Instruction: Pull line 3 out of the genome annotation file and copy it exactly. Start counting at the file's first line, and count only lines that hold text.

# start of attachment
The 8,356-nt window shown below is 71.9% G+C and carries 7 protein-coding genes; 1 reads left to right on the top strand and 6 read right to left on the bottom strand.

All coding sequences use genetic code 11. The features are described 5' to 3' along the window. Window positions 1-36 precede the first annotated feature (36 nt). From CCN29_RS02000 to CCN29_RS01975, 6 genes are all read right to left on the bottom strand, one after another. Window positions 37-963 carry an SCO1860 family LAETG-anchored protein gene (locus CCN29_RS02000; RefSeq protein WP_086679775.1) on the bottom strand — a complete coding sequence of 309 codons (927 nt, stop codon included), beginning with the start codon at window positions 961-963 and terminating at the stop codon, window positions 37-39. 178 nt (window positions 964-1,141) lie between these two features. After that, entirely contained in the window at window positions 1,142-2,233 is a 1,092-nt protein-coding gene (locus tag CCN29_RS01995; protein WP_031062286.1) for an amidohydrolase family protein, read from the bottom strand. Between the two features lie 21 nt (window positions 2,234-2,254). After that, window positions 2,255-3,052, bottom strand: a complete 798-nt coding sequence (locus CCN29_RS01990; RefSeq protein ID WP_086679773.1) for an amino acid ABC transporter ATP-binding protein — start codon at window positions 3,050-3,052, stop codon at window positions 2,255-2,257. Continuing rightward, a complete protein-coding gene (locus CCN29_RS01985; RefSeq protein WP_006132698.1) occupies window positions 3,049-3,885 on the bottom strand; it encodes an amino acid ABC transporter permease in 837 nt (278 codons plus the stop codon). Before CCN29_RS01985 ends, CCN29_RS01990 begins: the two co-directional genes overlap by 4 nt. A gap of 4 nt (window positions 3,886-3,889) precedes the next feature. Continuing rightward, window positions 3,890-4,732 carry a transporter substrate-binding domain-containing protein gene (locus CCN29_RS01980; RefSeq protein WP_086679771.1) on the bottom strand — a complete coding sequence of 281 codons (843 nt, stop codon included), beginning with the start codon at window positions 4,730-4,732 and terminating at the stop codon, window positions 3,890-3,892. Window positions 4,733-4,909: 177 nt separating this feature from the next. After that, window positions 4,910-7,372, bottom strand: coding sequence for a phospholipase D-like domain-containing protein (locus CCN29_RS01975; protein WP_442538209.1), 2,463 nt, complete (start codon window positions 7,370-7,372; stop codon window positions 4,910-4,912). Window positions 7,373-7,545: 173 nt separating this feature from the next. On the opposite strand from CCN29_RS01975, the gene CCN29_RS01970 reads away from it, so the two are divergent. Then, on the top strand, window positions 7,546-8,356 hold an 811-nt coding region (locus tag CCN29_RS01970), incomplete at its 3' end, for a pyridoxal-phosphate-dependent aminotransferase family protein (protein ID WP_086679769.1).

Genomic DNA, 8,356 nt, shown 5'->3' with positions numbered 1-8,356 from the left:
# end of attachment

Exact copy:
Genomic DNA, 8,356 nt, shown 5'->3' with positions numbered 1-8,356 from the left: